Dear Readers, on New Year’s Day I decided to go for a walk in Coldfall Wood and the adjoining Islington and St Pancras Cemetery. I don’t usually make New Year’s Resolutions, having a less than perfect record of achieving them (ahem), but this article from The Guardian got me all fired up about the power of moving. Walking is something that is easy to incorporate into my life, and I enjoy it, so there’s a good chance that I’ll keep doing it. Let’s see.
Anyhoo, it was off to the woods, and as usual my eyes were drawn to the strange shapes of the hornbeam trees. Once upon a time they would have been coppiced for firewood every year (cut right back to the ‘stool’), but since this stopped they have grown in the strangest, most tortured ways. You’ll notice how bare the understorey is as well – in the parts of the wood which were coppiced a few years ago, there is much more plant diversity, as seeds that were in the ground for decades finally felt the warmth of the sun and germinated.
We turned off the path and sneaked through a hole in the fence, much beloved by dog-walkers, into St Pancras and Islington Cemetery.
It looks bleak at this time of year, but it’s already full of birdsong – jays chase one another, magpies rat-a-tat-tat and every hundred metres a new robin appears. I can hear great tits (‘teeeecher!’), the irritated twitter of blue tits, and the soft contact calls of long-tailed tits. I even hear the high-pitched call of a goldcrest in one of the big conifers. Sadly, I couldn’t get a single photo, so you’ll have to trust me.
We head down to the ‘forest burial site’ which has had an almighty tidy-up – at one point it had docks seven feet high, burdock, and a wide variety of interesting weeds. Not at the moment, however, and even the big sad cedar, which looked to be on its last roots, has been subject to the chainsaw. At least it’s still standing, though – maybe one of the many woodpeckers than I heard drumming in the wood will use it.
What I wanted to investigate, though, was the new part of the cemetery, which has been under development for several years. Once upon a time, this area was used as a nursery to grow plants for the Borough, but the greenhouses fell into disrepair, and for a long time it was the haunt of foxes and birds. Now, however, the animals have been evicted and the area is pristine and rather disheartening. Hopefully once the planting grows up it will be a bit more welcoming. I am guessing that the blank plaques will be used to commemorate loved ones who have been cremated – there is a similar area at the other end of the cemetery. I know it’s a matter of personal choice, but give me a melancholy Victorian angel any day.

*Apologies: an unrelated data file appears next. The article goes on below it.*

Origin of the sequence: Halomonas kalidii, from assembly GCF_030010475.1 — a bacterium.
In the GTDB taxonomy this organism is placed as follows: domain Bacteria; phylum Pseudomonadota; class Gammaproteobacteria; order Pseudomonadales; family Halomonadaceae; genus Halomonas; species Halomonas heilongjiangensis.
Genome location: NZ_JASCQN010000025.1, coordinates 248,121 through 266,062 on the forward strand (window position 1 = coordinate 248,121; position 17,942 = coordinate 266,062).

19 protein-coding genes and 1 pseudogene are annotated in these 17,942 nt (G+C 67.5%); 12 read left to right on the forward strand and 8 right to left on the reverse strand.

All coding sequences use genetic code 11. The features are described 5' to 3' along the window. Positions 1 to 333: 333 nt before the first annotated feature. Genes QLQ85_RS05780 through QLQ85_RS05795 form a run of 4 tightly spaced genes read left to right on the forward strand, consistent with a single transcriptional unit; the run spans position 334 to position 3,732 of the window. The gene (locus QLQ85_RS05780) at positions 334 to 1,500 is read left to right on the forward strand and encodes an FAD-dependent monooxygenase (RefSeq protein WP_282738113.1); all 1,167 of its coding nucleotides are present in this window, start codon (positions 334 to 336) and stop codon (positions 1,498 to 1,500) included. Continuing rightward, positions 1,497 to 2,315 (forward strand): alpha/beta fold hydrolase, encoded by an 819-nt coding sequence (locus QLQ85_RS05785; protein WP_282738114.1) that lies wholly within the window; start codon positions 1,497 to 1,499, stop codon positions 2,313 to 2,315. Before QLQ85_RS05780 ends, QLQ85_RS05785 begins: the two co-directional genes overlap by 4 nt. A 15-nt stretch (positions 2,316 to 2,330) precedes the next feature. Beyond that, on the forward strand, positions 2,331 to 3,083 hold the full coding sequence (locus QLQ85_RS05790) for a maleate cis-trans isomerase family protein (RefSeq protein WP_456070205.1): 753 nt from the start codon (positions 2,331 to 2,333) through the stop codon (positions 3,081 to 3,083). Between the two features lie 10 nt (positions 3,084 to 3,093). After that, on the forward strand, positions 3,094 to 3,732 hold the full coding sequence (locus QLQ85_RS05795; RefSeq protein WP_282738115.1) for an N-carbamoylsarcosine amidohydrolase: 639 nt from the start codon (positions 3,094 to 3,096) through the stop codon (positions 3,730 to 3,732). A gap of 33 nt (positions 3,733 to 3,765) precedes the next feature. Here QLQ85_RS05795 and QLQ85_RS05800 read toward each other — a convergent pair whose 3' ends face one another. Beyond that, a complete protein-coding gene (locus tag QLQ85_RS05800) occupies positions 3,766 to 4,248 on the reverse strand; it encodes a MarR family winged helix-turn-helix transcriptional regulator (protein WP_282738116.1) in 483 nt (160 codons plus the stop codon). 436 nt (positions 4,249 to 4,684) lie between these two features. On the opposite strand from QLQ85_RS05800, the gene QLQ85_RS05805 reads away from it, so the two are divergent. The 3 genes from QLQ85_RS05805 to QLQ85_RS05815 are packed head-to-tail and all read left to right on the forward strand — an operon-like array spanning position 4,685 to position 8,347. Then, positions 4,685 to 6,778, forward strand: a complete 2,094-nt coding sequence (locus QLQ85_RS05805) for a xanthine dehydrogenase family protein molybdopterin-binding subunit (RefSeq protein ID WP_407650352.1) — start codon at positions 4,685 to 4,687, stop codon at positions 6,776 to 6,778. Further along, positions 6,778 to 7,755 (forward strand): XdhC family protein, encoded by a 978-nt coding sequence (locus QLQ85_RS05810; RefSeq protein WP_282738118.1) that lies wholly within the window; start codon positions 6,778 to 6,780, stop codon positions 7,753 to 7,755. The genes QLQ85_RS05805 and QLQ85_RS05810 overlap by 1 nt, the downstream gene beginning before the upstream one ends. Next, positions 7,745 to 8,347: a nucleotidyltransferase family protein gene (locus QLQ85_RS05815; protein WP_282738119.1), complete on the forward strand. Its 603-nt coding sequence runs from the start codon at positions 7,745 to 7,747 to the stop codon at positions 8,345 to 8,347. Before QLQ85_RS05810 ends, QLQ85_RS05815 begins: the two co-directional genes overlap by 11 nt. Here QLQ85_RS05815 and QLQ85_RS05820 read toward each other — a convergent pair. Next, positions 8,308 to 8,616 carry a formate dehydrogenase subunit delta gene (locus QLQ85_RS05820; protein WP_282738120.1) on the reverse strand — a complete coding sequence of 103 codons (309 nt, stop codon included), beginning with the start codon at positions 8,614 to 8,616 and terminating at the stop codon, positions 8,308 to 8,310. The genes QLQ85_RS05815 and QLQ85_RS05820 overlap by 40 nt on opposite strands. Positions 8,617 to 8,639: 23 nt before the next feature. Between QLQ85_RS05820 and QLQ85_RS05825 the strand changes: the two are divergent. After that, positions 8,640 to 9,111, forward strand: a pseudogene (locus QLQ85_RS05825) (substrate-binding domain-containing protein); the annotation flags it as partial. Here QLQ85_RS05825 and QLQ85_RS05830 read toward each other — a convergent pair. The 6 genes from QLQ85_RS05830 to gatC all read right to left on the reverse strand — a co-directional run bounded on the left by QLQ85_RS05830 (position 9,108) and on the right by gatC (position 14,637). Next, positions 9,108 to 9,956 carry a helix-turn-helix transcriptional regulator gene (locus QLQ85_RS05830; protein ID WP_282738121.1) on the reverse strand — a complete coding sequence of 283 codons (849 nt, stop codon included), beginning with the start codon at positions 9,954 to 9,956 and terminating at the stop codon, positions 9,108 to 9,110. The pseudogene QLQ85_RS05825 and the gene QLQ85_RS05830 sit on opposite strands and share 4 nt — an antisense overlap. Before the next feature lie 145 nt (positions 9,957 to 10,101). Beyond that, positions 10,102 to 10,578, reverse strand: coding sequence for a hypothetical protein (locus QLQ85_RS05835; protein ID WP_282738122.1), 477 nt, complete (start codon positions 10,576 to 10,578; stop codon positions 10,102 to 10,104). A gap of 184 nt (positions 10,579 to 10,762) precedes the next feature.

So, let’s hope that the area will get a bit softer once the plants get going. The quality of the paving and brickwork is impressive at any rate.
On the way out, I spot this wonderful gravestone, commemorating one Gilbert Richard who fell through a snow bridge in Grindelwald, Switzerland, in 1896, and who was apparently of an ‘amiable disposition’. I am also moved by the death of Matilda Rose Dafforne, though she seems to be something of a paragon of the various virtues, and was probably completely terrifying as a result. I do think we should be told more about the lives of those who have passed, so we can get an idea of their personality – elsewhere in the cemetery someone is described as ‘a force of nature’, and I think we all have a fair idea of what that means.
And then, we climb back through into Coldfall Wood. The rain this year has caused the ‘Everglades’ to become less of a wetland and more of a lagoon. Here are some shots from just before Christmas, courtesy of Neville who regularly walks his dog in the woods. Thank you Neville!
By New Year’s Day the level of water has dropped, but I still fear that the boardwalk and some of the bridges will need some work in the spring. There is obviously a drainage problem somewhere, and the Friends of Coldfall Wood group will be talking to Haringey Council to see what can be done.
And then it’s time to head home, for a cup of tea and some of the leftovers from yesterday’s New Year’s Eve meal. I made the rice pudding with almonds and cranberry compote that I used to make for Mum and Dad, and very nice it was too. Just as well, as I seem to have made enough for about twelve people, and I sense rice pudding for breakfast in my immediate future. All in all, it’s been a very satisfactory start to the New Year. I hope that yours was as much fun as mine was.